Friday Five: Government agencies try new approaches to automation and reporting

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June 08, 2018
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In this week’s Friday Five, MAXIMUS is reading about the automation of government services, the new CMS scorecard tool, improper Medicaid and Medicare payments, and the nation’s first state to implement work requirements.

1. NASA paves the way for RPA

NASA has implemented multiple pilot projects using robotic process automation (RPA), a technology that automates computer processes. According to this article in GCN, RPA is being used to streamline elements of the financial, human resources, and procurement divisions. Users hope the automation will help reduce costs and improve efficiency.

2. Study: More patients are insured, use health care when states expand Medicaid

A recent study found that more patients have health insurance coverage and receive care in states that have expanded Medicaid. WFYI reports on this and other studies that show the increased access to preventative care provided by Medicaid helps individuals better manage chronic conditions.

3. CMS announces new Medicaid transparency tool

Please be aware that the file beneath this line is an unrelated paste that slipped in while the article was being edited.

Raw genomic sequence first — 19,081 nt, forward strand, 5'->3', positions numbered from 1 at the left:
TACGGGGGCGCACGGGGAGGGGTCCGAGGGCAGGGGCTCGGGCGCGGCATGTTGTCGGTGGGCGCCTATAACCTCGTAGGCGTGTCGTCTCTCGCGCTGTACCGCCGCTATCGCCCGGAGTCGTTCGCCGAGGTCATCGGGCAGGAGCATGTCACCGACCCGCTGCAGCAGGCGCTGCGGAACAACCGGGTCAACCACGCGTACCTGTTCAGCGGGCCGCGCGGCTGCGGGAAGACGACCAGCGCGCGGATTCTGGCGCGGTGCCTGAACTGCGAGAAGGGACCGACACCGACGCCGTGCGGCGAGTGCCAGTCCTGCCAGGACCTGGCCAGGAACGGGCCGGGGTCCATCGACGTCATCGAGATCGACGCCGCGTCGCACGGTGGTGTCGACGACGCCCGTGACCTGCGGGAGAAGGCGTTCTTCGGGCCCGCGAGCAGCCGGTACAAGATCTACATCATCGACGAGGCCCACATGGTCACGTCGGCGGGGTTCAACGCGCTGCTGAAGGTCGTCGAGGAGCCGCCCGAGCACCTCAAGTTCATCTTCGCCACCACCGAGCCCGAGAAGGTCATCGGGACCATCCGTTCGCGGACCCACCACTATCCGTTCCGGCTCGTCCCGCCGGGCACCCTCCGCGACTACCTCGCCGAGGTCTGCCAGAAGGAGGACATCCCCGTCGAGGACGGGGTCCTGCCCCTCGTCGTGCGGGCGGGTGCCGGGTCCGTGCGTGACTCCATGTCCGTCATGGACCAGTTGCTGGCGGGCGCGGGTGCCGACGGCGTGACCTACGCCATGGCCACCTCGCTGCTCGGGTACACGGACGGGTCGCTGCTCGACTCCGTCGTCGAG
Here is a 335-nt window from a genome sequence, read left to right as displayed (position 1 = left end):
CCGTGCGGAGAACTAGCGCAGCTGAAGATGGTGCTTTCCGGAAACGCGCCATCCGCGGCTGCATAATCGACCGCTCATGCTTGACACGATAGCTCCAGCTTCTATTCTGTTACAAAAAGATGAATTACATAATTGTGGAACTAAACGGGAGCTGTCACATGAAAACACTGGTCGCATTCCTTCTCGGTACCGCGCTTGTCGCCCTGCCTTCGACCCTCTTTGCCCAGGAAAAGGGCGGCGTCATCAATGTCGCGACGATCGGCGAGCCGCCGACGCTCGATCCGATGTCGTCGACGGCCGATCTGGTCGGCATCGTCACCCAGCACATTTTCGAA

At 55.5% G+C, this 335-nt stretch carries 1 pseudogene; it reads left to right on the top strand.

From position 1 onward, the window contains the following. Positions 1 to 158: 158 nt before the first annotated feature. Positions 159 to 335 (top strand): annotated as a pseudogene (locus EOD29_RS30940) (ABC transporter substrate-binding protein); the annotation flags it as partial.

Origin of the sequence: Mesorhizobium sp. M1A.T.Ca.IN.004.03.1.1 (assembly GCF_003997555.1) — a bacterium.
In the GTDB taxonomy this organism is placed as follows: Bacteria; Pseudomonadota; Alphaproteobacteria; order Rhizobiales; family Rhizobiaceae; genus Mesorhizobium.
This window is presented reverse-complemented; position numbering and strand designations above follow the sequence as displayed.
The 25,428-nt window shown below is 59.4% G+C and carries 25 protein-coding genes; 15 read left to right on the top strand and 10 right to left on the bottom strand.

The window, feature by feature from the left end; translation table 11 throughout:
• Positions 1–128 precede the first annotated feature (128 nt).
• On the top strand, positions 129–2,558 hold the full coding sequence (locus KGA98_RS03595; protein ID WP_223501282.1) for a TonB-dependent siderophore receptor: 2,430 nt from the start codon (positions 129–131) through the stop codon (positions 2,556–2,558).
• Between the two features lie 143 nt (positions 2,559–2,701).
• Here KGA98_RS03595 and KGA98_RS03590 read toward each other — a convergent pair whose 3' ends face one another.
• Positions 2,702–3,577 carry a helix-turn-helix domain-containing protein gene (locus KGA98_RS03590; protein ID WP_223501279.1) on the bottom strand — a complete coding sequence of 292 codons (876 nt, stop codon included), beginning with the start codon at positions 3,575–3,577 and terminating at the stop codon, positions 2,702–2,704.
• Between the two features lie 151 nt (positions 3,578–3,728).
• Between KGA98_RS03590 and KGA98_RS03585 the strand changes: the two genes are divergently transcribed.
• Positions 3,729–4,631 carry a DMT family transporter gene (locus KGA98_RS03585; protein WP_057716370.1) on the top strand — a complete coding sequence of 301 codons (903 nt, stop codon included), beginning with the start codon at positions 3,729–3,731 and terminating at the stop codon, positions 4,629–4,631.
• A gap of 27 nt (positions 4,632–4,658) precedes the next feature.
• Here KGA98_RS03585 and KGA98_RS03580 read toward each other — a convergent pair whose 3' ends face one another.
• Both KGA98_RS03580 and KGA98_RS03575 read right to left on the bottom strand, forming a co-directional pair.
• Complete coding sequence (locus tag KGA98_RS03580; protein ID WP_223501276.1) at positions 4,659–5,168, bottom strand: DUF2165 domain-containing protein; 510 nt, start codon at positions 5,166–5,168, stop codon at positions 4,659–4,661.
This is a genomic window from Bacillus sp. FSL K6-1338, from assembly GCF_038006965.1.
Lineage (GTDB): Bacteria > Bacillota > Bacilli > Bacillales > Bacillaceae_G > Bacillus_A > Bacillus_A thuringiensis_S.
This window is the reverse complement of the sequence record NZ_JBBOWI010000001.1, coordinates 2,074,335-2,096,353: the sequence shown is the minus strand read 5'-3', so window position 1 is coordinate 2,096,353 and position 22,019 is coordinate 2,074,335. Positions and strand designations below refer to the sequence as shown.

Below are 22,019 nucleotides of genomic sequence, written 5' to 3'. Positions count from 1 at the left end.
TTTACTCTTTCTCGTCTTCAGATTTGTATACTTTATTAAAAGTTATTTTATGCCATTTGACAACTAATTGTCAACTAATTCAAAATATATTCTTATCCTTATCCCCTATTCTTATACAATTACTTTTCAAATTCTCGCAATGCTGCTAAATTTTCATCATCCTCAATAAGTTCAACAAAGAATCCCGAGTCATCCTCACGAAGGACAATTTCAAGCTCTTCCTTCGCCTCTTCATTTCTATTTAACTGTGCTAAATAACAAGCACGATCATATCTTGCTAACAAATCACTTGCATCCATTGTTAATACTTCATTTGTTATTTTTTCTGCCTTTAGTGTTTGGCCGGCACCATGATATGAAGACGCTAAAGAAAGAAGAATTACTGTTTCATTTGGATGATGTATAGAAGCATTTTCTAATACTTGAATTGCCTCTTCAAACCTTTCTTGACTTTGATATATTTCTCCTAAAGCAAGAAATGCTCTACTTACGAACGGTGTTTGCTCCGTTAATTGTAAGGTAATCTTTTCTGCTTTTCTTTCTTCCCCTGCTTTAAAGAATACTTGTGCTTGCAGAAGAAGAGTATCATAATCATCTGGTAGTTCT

Healthcare Dive reports that the Centers for Medicare & Medicaid Services has released a publicly accessible scorecard that measures and compares voluntarily reported state Medicaid and CHIP statistics. The administration hopes that this will help improve transparency, but some groups are concerned about the quality and want improvements made.

4. HHS made nearly $90B in improper payments to Medicaid, Medicare

A new GAO report found that the U.S. Department of Health and Human Services made billions in improper payments to Medicaid and Medicare in 2017. This article from Health Payer Intelligence outlines the recommendations the GAO made to address the issue moving forward.

5. Arkansas pulls the trigger on nation’s first-ever Medicaid work requirement

According to Talking Points Memo, Arkansas has become the first state to implement a Medicaid work requirement. Arkansas is the third state to receive approval for work requirements, but the first to put them into effect. Non-disabled adults will be required to prove they have worked 80 hours or more each month to retain benefits.